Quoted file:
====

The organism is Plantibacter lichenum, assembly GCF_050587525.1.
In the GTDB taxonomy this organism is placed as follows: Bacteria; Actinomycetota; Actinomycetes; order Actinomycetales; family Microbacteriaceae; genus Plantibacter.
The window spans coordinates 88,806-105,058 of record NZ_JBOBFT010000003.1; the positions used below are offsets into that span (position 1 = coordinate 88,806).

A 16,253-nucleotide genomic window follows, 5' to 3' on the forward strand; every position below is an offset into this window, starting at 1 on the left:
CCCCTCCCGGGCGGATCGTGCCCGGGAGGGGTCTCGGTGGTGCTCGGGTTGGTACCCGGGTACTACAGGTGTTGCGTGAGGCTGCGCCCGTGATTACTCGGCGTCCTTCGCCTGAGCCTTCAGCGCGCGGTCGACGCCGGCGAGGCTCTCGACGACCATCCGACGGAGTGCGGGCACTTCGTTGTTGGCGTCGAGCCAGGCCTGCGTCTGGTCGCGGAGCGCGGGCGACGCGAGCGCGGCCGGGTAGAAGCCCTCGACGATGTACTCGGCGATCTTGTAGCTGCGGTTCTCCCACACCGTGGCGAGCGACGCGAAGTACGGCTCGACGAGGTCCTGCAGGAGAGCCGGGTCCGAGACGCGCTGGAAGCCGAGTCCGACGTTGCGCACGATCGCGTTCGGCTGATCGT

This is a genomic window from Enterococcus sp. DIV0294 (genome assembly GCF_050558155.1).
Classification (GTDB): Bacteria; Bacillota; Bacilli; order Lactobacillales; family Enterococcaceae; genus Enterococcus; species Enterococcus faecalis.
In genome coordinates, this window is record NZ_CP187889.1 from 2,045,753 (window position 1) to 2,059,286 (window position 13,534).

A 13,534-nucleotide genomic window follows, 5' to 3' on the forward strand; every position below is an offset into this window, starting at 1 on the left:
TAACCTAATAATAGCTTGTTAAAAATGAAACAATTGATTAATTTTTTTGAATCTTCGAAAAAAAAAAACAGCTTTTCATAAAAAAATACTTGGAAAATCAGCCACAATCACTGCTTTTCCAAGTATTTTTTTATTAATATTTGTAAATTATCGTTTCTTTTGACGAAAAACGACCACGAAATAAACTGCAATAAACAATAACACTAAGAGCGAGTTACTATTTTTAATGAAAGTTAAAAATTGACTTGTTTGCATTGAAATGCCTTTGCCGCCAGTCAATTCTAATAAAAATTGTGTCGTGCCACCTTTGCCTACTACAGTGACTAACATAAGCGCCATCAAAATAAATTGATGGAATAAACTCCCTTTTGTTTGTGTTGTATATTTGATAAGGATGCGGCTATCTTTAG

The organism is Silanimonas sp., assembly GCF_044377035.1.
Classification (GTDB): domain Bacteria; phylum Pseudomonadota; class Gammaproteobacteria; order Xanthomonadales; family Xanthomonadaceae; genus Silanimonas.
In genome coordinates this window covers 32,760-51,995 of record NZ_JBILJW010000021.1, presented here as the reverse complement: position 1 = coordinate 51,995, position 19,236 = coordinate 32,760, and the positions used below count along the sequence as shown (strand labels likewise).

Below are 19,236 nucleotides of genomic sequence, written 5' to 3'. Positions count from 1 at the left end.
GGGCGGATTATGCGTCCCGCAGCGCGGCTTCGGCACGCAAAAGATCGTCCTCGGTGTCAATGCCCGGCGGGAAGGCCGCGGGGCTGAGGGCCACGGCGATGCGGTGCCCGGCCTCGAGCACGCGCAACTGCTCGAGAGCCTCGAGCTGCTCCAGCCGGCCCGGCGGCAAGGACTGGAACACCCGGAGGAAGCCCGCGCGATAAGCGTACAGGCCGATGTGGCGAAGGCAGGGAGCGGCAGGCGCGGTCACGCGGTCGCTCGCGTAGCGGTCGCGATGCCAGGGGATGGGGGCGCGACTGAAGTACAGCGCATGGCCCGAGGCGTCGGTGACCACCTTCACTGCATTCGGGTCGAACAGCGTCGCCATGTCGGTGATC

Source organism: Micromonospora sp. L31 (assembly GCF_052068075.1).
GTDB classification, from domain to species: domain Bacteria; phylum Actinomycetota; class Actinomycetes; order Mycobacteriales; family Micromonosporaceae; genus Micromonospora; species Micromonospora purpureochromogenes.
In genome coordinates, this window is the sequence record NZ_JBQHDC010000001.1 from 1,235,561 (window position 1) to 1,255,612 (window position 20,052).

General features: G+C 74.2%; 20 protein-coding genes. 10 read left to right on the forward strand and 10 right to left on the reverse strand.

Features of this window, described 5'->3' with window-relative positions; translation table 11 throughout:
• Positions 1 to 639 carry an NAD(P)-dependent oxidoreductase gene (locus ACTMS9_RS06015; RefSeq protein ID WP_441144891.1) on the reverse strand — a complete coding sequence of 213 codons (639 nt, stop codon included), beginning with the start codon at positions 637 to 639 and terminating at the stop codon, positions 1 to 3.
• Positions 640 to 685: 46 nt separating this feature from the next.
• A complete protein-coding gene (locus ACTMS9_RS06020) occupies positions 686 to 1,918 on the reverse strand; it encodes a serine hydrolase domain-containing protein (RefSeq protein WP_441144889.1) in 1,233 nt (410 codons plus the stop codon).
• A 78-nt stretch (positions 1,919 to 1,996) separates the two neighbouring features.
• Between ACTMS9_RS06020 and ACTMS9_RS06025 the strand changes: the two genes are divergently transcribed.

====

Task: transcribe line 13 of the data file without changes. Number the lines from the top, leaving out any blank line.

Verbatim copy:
In genome coordinates this window covers 32,760-51,995 of record NZ_JBILJW010000021.1, presented here as the reverse complement: position 1 = coordinate 51,995, position 19,236 = coordinate 32,760, and the positions used below count along the sequence as shown (strand labels likewise).